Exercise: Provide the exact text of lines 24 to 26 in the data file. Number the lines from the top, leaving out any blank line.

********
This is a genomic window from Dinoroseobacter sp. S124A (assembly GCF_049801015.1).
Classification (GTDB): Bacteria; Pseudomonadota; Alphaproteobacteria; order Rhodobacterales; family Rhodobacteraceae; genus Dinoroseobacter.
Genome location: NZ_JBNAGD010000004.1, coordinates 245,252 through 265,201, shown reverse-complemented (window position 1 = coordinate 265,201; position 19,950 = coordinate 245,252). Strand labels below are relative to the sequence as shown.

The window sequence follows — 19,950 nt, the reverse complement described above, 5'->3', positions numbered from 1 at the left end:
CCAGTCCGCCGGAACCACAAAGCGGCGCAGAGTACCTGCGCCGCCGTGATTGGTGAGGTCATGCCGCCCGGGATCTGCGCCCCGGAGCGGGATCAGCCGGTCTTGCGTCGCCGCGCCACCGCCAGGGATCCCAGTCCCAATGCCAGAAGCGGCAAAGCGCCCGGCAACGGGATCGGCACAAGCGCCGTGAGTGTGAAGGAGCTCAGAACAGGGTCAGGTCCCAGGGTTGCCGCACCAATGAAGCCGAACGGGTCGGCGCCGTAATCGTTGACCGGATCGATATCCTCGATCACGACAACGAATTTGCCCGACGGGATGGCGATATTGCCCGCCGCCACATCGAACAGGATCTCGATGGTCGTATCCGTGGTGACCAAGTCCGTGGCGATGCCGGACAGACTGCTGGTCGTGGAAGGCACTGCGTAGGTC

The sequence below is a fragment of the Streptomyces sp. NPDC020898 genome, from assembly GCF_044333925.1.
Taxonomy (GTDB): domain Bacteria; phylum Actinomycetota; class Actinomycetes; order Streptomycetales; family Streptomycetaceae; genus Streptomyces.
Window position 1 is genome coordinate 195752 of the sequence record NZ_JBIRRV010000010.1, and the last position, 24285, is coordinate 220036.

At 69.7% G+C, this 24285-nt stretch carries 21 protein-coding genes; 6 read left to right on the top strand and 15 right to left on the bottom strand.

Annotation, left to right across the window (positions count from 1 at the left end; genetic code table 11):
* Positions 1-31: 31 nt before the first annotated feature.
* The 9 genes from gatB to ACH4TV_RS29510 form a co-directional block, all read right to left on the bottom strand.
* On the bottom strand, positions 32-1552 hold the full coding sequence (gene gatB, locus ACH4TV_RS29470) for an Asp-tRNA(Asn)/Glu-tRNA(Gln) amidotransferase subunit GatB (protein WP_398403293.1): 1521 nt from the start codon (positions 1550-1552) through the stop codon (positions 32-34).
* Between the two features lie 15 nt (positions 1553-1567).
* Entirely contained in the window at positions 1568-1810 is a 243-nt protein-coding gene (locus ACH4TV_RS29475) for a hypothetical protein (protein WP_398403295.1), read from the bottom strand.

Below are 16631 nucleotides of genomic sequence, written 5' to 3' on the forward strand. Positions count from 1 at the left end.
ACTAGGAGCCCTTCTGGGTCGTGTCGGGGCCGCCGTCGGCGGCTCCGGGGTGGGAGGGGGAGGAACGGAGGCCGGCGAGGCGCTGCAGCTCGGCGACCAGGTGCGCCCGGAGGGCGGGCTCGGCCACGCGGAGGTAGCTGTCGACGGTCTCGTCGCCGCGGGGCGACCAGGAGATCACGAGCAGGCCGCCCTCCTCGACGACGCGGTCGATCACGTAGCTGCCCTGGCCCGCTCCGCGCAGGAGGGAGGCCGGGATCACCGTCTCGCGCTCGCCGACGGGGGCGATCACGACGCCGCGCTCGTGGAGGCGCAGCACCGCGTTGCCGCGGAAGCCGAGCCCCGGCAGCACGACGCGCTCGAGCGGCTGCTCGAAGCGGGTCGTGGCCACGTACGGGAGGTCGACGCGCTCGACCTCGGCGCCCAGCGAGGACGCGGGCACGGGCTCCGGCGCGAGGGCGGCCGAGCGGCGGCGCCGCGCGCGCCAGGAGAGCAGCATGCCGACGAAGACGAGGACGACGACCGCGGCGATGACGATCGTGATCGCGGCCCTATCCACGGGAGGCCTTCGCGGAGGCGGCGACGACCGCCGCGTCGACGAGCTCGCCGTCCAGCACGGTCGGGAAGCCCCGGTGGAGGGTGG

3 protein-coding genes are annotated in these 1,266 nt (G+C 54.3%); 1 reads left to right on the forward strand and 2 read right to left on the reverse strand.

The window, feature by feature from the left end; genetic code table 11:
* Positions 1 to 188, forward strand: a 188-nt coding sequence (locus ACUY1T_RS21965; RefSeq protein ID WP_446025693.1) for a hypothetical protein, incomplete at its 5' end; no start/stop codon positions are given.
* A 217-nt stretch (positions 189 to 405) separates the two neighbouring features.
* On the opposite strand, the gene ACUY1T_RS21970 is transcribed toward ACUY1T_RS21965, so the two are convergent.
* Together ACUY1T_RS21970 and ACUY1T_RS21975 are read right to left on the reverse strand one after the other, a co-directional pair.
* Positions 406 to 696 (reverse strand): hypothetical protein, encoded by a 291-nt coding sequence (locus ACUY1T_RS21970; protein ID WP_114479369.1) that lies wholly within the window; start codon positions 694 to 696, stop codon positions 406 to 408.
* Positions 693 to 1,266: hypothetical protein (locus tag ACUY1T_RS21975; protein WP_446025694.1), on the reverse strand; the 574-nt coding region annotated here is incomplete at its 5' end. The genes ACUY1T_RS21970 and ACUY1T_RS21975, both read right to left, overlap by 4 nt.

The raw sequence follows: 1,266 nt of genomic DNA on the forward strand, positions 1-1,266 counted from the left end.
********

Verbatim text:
* Positions 406 to 696 (reverse strand): hypothetical protein, encoded by a 291-nt coding sequence (locus ACUY1T_RS21970; protein ID WP_114479369.1) that lies wholly within the window; start codon positions 694 to 696, stop codon positions 406 to 408.
* Positions 693 to 1,266: hypothetical protein (locus tag ACUY1T_RS21975; protein WP_446025694.1), on the reverse strand; the 574-nt coding region annotated here is incomplete at its 5' end. The genes ACUY1T_RS21970 and ACUY1T_RS21975, both read right to left, overlap by 4 nt.

The raw sequence follows: 1,266 nt of genomic DNA on the forward strand, positions 1-1,266 counted from the left end.